The Old Farmhouse

The Old Farmhouse, Fulking, in the 1900s

The Old Farmhouse, Fulking, in the 1900s

The Old Farmhouse is the only stone-faced building in Fulking and is believed to have been the original manor house. This property and Septima Cottages are probably the oldest buildings in the village. It is thought that the original building dates back to the 12th century and the mullioned windows and the east wall are 16th century. At one time a great hall extended north at the back of the house and a portion of the wall of this room remains part of the rear garden wall. The building has massive oak beams and one of the bedrooms has a floor of adzed oak planks, polished to a beautiful patina by many years of use. Up to 1930 the roof was finished with Horsham stone and until 1939 it had three staircases, but now has just two.

In the 1980s an elderly lady and broadcaster of Sussex history came to Fulking and gave a talk describing how she used to come to the village via the Dyke Railway just before war was declared in 1939. She lived with her aunt in The Old Farmhouse at one time and was able to show the present owner of the property where the third staircase had been located.

Stories associated with The Old Farmhouse abound. Smugglers are said to have used a hatch in the roof to pass kegs of brandy through to the shop next door. There is also supposed to be one, or possibly more, secret passages within the building. It has been suggested that one of these led to St Andrew’s Church in Edburton, but given the distance involved, this seems unlikely. Another theory is that the house was connected to the Shepherd and Dog for smuggling purposes, but so far, no evidence of the existence of either of these secret passages has been discovered.

King Charles II, disguised as a servant, en route to France

King Charles II, disguised as a servant, en route to France

There is a small room where, in 1651, King Charles II is said to have hidden, before escaping over the Downs, via the bostal, to Shoreham harbour, from where he left for exile in France and it is thought that the house was also used as a refuge by folk able to leave London during the Great Plague in 1665, which also occurred during the reign of Charles II.

Yet another tale describes how, in 1940, a very attractive young lady and equally attractive young man stayed at the house. They were a very quiet couple who kept themselves to themselves and never socialised or talked to any of the villagers. It seems that subsequently they just disappeared and were never seen again. It was only much later that it was discovered that they had been arrested as spies.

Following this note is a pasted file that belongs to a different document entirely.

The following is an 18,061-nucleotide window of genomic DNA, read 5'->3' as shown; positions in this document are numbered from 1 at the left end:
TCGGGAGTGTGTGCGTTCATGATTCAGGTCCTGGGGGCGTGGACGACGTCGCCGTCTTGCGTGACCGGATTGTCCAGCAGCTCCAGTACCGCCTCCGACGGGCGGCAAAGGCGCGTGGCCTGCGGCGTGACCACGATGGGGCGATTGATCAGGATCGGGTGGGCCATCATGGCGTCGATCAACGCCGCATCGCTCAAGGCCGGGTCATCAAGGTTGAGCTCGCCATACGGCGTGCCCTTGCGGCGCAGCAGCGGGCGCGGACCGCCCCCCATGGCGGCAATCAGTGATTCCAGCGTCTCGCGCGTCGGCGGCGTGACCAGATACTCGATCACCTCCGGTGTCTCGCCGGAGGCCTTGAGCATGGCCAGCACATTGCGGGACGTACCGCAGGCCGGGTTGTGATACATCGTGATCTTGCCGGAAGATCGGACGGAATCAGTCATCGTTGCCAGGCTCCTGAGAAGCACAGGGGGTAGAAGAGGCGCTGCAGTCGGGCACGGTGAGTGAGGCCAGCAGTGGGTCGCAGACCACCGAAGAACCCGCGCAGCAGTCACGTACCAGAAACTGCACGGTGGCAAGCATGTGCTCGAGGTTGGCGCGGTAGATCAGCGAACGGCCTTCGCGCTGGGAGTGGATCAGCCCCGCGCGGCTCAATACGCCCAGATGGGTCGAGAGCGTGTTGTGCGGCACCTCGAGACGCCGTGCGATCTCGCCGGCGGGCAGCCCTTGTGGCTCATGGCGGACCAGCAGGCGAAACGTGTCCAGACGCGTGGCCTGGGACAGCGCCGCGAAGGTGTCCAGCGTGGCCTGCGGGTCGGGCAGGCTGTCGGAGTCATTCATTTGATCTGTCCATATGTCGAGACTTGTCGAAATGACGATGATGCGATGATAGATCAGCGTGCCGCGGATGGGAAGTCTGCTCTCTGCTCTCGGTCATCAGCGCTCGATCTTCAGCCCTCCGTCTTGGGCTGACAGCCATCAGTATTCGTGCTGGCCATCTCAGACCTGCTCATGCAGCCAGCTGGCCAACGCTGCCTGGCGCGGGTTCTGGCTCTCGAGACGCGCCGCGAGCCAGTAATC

Of course, the house is reputed to have a ghost. It seems that she takes the form of a charming, little, old lady, dressed in white who carries a bible. Apparently, she makes herself known mainly to children, but during WWII she was seen by seventeen Canadian soldiers who were billeted there in late 1943. These men went on to serve in the Italian campaign and during that time they wrote to friends in Fulking, telling how the old lady was always with them when ever they went into action and not one of them was wounded.

Poster for the 1940 film "Gaslight"

Poster for the 1940 film Gaslight

From the 1920s to the 1950s the house was used as a tearoom and a large white teapot was painted on the roof to attract customers, particularly walkers, who could see it quite clearly from the Downs. Between 1920 and 1939 this was run by Miss Dolly Coles and during this time her customers included the writers H.V. Morton, Ernest Raymond and Jeffrey Farnol. It was reputedly in these tearooms that a conversation on the merits of oil lamps versus electric lights took place (possibly around 1935 when electricity first came to Fulking), giving Patrick Hamilton the idea for his 1938 play Gas Light which was later made into two films (British 1940, American 1944). The tearooms reopened after the war and eventually closed in the 1950s.

Tony Brooks

[Copyright © 2012, Anthony R. Brooks. Adapted from Anthony R. Brooks (2008) The Changing Times of Fulking & Edburton. Chichester: RPM Print & Design, pages 156-158.]